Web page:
Mich. Officers Find Tasers Stunningly Effective
By Rex Hall Jr., The Kalamazoo Gazette (Kalamazoo, Mich.)
Kalamazoo Department of Public Safety Chief Dan Weston
compares it to grabbing an electric stock fence.
That''s what it was like for Weston when he was shot recently
with one of his department''s new X-26 tasers, sending 50,000
volts through his body. The voluntary exercise was part of the
training public safety officers have gone through to be able to
use the new tool on the streets.
The department purchased 13 tasers last month, and 10 are
being used daily by officers on patrol. The Kalamazoo County
Sheriff''s Department also uses X-26 tasers. It purchased 25
tasers last year, and every sheriff''s deputy on the road carries
Weston said tasers, which were legalized in December 2002 for
law enforcement use, are another tool for police on the "use of
"It''s much safer for the person that is fighting the police
officer because it does not inflict residual injury, whereas the
blunt-force to the knee or elbows or collarbone of a night stick
does," Weston said. "They are both means of pain compliance, but
the taser does not have residual effect. When it''s over, it''s
Law enforcement officials agree that the taser has been a
Weston recounted two recent cases in which officers used
tasers to subdue men who both had guns and weren''t responding to
the commands of police.
Kalamazoo County Sheriff Mike Anderson said that since last
January, his deputies have deployed tasers 27 times.
The X-26 taser is comparable in size to a handgun and weighs
less than a pound. When fired, it emits two probes which release
50,000 volts into a point of contact.
The probes from the taser can reach a distance of up to 21
feet and release the 50,000-volt jolt for five seconds,
according to Taser International, Inc., a Scottsdale, Ariz.,
While the taser releases a significant amount of voltage, it
is not known to cause any permanent nerve or muscle damage to
individuals hit by them, police said.
Anderson said the taser offers police a less-lethal
alternative during volatile situations and, at the same time,
allows them to immediately gain control.
"Safety of our officers is a critical issue and when there''s
a piece of safety equipment like this available, waiting to
procure that equipment just doesn''t make good sense," Anderson
said. "We feel this is a critical piece of equipment, much like
an officer''s firearm. It would obviously eliminate the need for
escalating the use of force to bring the situation under
Anderson said all sheriff''s deputies who carry a taser were
required to be shot with one during their training. KDPS
officers were given a choice whether to be hit with the taser.
"They call it the longest five seconds of their life,"
Anderson said of the officers who went through taser training at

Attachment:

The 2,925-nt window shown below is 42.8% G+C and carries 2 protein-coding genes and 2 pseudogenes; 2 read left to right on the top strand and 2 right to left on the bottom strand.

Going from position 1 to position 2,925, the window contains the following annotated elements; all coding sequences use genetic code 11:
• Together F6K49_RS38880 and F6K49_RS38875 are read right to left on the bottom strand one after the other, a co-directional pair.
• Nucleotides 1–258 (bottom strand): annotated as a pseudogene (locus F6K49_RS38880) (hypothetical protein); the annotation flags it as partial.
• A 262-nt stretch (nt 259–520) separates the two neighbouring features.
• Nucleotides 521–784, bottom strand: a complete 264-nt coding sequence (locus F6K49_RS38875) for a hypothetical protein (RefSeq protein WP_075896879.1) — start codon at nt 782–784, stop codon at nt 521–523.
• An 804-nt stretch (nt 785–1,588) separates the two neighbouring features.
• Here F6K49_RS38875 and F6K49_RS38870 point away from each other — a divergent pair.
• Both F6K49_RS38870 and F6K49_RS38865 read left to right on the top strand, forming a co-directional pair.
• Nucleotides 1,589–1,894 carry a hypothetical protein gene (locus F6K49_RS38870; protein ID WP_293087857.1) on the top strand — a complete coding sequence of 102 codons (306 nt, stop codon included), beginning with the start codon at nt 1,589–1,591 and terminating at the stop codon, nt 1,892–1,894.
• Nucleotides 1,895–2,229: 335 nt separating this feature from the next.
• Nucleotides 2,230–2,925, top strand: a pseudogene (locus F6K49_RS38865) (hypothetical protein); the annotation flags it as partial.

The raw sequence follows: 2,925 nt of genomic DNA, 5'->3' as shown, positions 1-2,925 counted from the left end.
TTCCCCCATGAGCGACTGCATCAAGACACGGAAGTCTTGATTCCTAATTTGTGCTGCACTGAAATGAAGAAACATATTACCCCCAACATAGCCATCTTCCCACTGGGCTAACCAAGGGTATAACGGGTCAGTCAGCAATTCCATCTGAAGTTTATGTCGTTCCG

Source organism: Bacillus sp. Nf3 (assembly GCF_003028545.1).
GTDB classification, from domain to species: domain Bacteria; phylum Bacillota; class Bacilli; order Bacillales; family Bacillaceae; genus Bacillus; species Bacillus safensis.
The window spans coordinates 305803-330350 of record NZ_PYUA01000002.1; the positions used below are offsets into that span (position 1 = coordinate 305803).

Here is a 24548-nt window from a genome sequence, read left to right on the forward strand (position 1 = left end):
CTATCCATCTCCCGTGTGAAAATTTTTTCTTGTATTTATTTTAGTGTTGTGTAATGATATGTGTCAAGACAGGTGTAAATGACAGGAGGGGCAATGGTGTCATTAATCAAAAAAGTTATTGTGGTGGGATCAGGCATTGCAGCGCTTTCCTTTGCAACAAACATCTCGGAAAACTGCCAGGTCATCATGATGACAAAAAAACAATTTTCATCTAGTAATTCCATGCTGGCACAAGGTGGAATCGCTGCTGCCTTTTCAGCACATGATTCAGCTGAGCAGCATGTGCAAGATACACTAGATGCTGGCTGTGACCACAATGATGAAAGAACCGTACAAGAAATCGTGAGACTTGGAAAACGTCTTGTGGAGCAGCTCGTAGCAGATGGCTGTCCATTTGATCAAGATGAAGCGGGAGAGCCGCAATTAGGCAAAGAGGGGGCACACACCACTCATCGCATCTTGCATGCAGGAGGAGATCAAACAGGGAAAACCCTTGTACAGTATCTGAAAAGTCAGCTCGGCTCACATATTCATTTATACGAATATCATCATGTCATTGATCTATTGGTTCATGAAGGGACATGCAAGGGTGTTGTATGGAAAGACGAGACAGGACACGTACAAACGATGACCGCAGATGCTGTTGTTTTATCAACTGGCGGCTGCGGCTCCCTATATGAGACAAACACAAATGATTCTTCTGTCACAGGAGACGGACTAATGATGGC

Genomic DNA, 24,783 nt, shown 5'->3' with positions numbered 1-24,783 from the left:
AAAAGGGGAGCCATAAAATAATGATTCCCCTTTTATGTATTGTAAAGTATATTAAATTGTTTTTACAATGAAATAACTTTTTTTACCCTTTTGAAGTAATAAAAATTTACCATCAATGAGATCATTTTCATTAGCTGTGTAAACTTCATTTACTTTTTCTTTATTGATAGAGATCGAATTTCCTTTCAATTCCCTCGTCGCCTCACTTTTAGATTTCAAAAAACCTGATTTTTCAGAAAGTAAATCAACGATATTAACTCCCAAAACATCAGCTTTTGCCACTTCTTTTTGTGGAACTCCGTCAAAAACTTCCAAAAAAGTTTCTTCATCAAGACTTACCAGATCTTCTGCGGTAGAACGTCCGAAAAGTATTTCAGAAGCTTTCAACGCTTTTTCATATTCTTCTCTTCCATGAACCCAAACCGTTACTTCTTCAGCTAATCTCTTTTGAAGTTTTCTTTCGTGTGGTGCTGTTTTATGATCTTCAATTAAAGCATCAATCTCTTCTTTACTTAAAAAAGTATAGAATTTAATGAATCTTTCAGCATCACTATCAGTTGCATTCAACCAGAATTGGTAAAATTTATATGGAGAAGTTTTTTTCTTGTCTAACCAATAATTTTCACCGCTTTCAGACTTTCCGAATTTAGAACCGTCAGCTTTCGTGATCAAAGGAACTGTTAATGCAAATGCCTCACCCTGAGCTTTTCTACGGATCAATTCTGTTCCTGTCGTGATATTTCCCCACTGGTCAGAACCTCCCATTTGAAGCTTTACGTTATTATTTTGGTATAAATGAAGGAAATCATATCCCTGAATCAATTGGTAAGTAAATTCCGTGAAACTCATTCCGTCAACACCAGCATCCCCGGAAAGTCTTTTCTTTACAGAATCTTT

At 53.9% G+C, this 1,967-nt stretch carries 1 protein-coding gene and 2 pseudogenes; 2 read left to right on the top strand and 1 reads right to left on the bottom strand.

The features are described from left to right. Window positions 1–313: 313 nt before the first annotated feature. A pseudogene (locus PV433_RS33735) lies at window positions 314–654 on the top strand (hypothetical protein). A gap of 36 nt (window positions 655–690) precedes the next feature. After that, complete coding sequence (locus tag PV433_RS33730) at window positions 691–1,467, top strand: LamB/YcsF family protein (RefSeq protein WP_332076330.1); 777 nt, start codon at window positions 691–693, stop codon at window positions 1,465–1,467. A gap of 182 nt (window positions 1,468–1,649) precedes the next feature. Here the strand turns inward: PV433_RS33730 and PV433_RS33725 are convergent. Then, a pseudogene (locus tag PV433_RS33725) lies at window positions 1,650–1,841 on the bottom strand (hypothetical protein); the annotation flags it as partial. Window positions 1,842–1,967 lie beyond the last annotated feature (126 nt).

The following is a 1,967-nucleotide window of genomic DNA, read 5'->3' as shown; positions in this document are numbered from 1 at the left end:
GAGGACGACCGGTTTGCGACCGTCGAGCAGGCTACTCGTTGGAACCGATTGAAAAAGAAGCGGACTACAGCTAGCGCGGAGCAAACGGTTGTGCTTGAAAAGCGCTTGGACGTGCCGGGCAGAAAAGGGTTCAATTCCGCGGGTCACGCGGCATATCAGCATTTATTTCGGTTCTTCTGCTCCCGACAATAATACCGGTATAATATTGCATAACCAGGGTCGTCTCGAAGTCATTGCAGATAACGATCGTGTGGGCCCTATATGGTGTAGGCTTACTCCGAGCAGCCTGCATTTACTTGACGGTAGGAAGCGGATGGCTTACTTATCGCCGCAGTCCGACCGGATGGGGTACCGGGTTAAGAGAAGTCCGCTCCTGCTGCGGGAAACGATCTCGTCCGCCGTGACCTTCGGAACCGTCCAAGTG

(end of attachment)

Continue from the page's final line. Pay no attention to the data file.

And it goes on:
the sheriff''s department. "It is extreme pain, there''s no
question about it. No one would want to get hit by it a second
Since tasers were legalized in Michigan in December 2002,
nearly 100 law enforcement agencies in the state have began
using them, said Jeff Kirkpatrick, director of operations for
Kirkpatrick said the growth in popularity of tasers is not
confined to Michigan. He said nearly 4,500 police departments
across the nation are now using tasers.
"What''s happening is the taser is the most significant tool
to change the way that law enforcement operates to come along in
the last 30 years," he said.
Kirkpatrick, who works as court officer in Jackson, worked
with state officials to draft a bill to legalize tasers in
Michigan. Former Gov. John Engler signed the legislation into
law shortly before leaving office.
"The taser is not a magic bullet," said Kirkpatrick, whose
company is the sole distributor of tasers in Michigan. "It''s
just another tool in the tool box. It gives officers the
distance to effectively control suspects. It gives them another
Kalamazoo Township Police have not begun using tasers, but
Chief Tim Bourgeois said the department is considering adding
"We''ve done research on them and it appears that they would
offer an officer another option," Bourgeois said. "However, I
would stress that they are not a cure-all or a substitute for
Taser International reported fourth quarter net income of
$2.8 million in 2003, up from $67,500 for that period the year
before, according to the Business Journal of Phoenix.
Taser International spokesman Steve Tuttle said the company
receives about 170 new requests for taser equipment monthly from
police departments across the nation. He said the company has
seen some of its biggest sales growth in Michigan.
"It''s just taken off like a rocket," Tuttle said. "The demand
has shot through the roof."